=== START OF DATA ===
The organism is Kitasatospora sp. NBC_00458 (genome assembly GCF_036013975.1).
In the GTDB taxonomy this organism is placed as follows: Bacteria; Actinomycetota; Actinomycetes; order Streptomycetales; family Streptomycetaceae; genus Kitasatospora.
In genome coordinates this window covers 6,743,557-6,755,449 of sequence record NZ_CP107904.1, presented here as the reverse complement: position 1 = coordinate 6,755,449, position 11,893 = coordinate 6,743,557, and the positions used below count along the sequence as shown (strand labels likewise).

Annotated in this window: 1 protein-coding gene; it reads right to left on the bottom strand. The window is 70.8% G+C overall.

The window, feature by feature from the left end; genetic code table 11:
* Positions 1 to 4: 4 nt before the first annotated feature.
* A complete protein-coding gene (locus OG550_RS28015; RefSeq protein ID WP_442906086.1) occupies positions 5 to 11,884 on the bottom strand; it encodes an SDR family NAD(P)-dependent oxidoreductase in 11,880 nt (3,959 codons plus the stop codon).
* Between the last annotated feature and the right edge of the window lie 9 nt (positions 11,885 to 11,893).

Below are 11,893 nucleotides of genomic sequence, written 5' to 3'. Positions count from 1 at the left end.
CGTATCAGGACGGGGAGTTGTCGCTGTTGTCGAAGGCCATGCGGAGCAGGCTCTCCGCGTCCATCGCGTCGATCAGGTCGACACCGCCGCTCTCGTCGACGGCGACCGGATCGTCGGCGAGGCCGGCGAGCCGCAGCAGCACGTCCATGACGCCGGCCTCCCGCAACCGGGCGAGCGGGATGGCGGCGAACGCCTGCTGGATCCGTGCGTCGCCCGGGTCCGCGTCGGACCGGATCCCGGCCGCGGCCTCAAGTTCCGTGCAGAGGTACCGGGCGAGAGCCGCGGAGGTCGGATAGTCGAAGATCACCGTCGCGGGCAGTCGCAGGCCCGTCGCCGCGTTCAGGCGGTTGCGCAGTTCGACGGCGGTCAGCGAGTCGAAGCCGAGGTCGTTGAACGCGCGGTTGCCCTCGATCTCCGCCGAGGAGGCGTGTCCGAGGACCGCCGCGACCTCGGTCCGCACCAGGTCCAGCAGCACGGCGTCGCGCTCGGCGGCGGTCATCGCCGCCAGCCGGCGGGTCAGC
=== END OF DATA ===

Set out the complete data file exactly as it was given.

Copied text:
The organism is Kitasatospora sp. NBC_00458 (genome assembly GCF_036013975.1).
In the GTDB taxonomy this organism is placed as follows: Bacteria; Actinomycetota; Actinomycetes; order Streptomycetales; family Streptomycetaceae; genus Kitasatospora.
In genome coordinates this window covers 6,743,557-6,755,449 of sequence record NZ_CP107904.1, presented here as the reverse complement: position 1 = coordinate 6,755,449, position 11,893 = coordinate 6,743,557, and the positions used below count along the sequence as shown (strand labels likewise).

Annotated in this window: 1 protein-coding gene; it reads right to left on the bottom strand. The window is 70.8% G+C overall.

The window, feature by feature from the left end; genetic code table 11:
* Positions 1 to 4: 4 nt before the first annotated feature.
* A complete protein-coding gene (locus OG550_RS28015; RefSeq protein ID WP_442906086.1) occupies positions 5 to 11,884 on the bottom strand; it encodes an SDR family NAD(P)-dependent oxidoreductase in 11,880 nt (3,959 codons plus the stop codon).
* Between the last annotated feature and the right edge of the window lie 9 nt (positions 11,885 to 11,893).

Below are 11,893 nucleotides of genomic sequence, written 5' to 3'. Positions count from 1 at the left end.
CGTATCAGGACGGGGAGTTGTCGCTGTTGTCGAAGGCCATGCGGAGCAGGCTCTCCGCGTCCATCGCGTCGATCAGGTCGACACCGCCGCTCTCGTCGACGGCGACCGGATCGTCGGCGAGGCCGGCGAGCCGCAGCAGCACGTCCATGACGCCGGCCTCCCGCAACCGGGCGAGCGGGATGGCGGCGAACGCCTGCTGGATCCGTGCGTCGCCCGGGTCCGCGTCGGACCGGATCCCGGCCGCGGCCTCAAGTTCCGTGCAGAGGTACCGGGCGAGAGCCGCGGAGGTCGGATAGTCGAAGATCACCGTCGCGGGCAGTCGCAGGCCCGTCGCCGCGTTCAGGCGGTTGCGCAGTTCGACGGCGGTCAGCGAGTCGAAGCCGAGGTCGTTGAACGCGCGGTTGCCCTCGATCTCCGCCGAGGAGGCGTGTCCGAGGACCGCCGCGACCTCGGTCCGCACCAGGTCCAGCAGCACGGCGTCGCGCTCGGCGGCGGTCATCGCCGCCAGCCGGCGGGTCAGC